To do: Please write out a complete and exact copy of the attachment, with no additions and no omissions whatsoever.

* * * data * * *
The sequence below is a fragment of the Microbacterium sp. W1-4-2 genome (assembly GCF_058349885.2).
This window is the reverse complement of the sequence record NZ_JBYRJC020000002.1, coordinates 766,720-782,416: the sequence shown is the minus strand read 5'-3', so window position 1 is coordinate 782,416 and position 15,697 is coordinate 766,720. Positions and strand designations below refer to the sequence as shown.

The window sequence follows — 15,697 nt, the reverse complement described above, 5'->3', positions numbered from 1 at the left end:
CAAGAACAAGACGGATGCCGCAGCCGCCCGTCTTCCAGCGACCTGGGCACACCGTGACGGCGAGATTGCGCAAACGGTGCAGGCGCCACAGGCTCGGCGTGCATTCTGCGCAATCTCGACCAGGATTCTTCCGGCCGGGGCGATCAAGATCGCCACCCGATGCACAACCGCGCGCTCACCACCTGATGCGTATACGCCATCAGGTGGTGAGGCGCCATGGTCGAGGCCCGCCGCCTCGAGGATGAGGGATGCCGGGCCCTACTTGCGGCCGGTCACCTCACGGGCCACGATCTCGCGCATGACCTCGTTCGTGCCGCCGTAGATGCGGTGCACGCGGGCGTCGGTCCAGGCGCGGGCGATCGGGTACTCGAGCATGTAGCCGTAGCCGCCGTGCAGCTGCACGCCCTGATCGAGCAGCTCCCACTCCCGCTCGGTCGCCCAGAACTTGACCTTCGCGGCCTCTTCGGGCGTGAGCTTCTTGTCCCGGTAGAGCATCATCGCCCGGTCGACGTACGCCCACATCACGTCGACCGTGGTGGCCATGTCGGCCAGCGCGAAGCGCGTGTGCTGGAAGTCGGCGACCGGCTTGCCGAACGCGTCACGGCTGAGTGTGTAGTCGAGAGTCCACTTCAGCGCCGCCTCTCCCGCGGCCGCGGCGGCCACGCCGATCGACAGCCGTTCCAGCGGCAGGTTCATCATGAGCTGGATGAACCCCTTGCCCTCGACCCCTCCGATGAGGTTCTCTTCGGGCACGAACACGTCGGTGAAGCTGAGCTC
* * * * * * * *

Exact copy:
The sequence below is a fragment of the Microbacterium sp. W1-4-2 genome (assembly GCF_058349885.2).
This window is the reverse complement of the sequence record NZ_JBYRJC020000002.1, coordinates 766,720-782,416: the sequence shown is the minus strand read 5'-3', so window position 1 is coordinate 782,416 and position 15,697 is coordinate 766,720. Positions and strand designations below refer to the sequence as shown.

The window sequence follows — 15,697 nt, the reverse complement described above, 5'->3', positions numbered from 1 at the left end:
CAAGAACAAGACGGATGCCGCAGCCGCCCGTCTTCCAGCGACCTGGGCACACCGTGACGGCGAGATTGCGCAAACGGTGCAGGCGCCACAGGCTCGGCGTGCATTCTGCGCAATCTCGACCAGGATTCTTCCGGCCGGGGCGATCAAGATCGCCACCCGATGCACAACCGCGCGCTCACCACCTGATGCGTATACGCCATCAGGTGGTGAGGCGCCATGGTCGAGGCCCGCCGCCTCGAGGATGAGGGATGCCGGGCCCTACTTGCGGCCGGTCACCTCACGGGCCACGATCTCGCGCATGACCTCGTTCGTGCCGCCGTAGATGCGGTGCACGCGGGCGTCGGTCCAGGCGCGGGCGATCGGGTACTCGAGCATGTAGCCGTAGCCGCCGTGCAGCTGCACGCCCTGATCGAGCAGCTCCCACTCCCGCTCGGTCGCCCAGAACTTGACCTTCGCGGCCTCTTCGGGCGTGAGCTTCTTGTCCCGGTAGAGCATCATCGCCCGGTCGACGTACGCCCACATCACGTCGACCGTGGTGGCCATGTCGGCCAGCGCGAAGCGCGTGTGCTGGAAGTCGGCGACCGGCTTGCCGAACGCGTCACGGCTGAGTGTGTAGTCGAGAGTCCACTTCAGCGCCGCCTCTCCCGCGGCCGCGGCGGCCACGCCGATCGACAGCCGTTCCAGCGGCAGGTTCATCATGAGCTGGATGAACCCCTTGCCCTCGACCCCTCCGATGAGGTTCTCTTCGGGCACGAACACGTCGGTGAAGCTGAGCTC